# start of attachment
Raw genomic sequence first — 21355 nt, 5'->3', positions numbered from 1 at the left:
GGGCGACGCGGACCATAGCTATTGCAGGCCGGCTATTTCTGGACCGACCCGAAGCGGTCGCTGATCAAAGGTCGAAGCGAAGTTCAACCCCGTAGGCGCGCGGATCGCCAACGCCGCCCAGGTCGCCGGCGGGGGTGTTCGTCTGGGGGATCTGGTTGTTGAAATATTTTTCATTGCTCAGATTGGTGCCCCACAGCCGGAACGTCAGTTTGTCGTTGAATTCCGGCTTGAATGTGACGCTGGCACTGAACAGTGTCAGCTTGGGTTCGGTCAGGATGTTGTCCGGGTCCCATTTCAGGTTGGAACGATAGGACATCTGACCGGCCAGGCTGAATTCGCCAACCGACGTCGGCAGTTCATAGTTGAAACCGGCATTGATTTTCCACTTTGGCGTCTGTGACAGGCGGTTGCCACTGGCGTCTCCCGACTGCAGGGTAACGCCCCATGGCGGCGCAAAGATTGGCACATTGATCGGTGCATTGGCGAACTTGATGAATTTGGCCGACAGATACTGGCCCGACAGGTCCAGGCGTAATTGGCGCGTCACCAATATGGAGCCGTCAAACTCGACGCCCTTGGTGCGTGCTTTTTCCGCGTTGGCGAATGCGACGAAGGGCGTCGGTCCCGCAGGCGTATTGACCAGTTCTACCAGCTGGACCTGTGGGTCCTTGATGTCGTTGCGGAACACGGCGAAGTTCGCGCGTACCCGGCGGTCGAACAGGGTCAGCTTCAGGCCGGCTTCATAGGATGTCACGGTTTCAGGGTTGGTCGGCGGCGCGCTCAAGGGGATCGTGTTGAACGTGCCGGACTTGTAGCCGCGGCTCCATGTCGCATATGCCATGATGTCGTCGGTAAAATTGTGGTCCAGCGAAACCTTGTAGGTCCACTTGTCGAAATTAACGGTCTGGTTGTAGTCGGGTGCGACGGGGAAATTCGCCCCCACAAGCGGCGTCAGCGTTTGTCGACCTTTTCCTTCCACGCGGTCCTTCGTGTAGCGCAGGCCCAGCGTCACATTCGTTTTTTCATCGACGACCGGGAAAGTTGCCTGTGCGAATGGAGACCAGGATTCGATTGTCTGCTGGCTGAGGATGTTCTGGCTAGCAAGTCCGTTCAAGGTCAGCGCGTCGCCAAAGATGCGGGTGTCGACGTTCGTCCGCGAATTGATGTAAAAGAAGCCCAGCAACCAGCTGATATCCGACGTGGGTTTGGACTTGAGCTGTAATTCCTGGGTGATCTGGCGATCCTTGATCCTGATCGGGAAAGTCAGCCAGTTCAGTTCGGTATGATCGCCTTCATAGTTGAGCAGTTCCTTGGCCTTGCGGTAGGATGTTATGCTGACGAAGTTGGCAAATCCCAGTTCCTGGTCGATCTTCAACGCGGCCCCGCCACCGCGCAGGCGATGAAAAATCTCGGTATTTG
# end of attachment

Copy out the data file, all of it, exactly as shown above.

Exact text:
Raw genomic sequence first — 21355 nt, 5'->3', positions numbered from 1 at the left:
GGGCGACGCGGACCATAGCTATTGCAGGCCGGCTATTTCTGGACCGACCCGAAGCGGTCGCTGATCAAAGGTCGAAGCGAAGTTCAACCCCGTAGGCGCGCGGATCGCCAACGCCGCCCAGGTCGCCGGCGGGGGTGTTCGTCTGGGGGATCTGGTTGTTGAAATATTTTTCATTGCTCAGATTGGTGCCCCACAGCCGGAACGTCAGTTTGTCGTTGAATTCCGGCTTGAATGTGACGCTGGCACTGAACAGTGTCAGCTTGGGTTCGGTCAGGATGTTGTCCGGGTCCCATTTCAGGTTGGAACGATAGGACATCTGACCGGCCAGGCTGAATTCGCCAACCGACGTCGGCAGTTCATAGTTGAAACCGGCATTGATTTTCCACTTTGGCGTCTGTGACAGGCGGTTGCCACTGGCGTCTCCCGACTGCAGGGTAACGCCCCATGGCGGCGCAAAGATTGGCACATTGATCGGTGCATTGGCGAACTTGATGAATTTGGCCGACAGATACTGGCCCGACAGGTCCAGGCGTAATTGGCGCGTCACCAATATGGAGCCGTCAAACTCGACGCCCTTGGTGCGTGCTTTTTCCGCGTTGGCGAATGCGACGAAGGGCGTCGGTCCCGCAGGCGTATTGACCAGTTCTACCAGCTGGACCTGTGGGTCCTTGATGTCGTTGCGGAACACGGCGAAGTTCGCGCGTACCCGGCGGTCGAACAGGGTCAGCTTCAGGCCGGCTTCATAGGATGTCACGGTTTCAGGGTTGGTCGGCGGCGCGCTCAAGGGGATCGTGTTGAACGTGCCGGACTTGTAGCCGCGGCTCCATGTCGCATATGCCATGATGTCGTCGGTAAAATTGTGGTCCAGCGAAACCTTGTAGGTCCACTTGTCGAAATTAACGGTCTGGTTGTAGTCGGGTGCGACGGGGAAATTCGCCCCCACAAGCGGCGTCAGCGTTTGTCGACCTTTTCCTTCCACGCGGTCCTTCGTGTAGCGCAGGCCCAGCGTCACATTCGTTTTTTCATCGACGACCGGGAAAGTTGCCTGTGCGAATGGAGACCAGGATTCGATTGTCTGCTGGCTGAGGATGTTCTGGCTAGCAAGTCCGTTCAAGGTCAGCGCGTCGCCAAAGATGCGGGTGTCGACGTTCGTCCGCGAATTGATGTAAAAGAAGCCCAGCAACCAGCTGATATCCGACGTGGGTTTGGACTTGAGCTGTAATTCCTGGGTGATCTGGCGATCCTTGATCCTGATCGGGAAAGTCAGCCAGTTCAGTTCGGTATGATCGCCTTCATAGTTGAGCAGTTCCTTGGCCTTGCGGTAGGATGTTATGCTGACGAAGTTGGCAAATCCCAGTTCCTGGTCGATCTTCAACGCGGCCCCGCCACCGCGCAGGCGATGAAAAATCTCGGTATTTG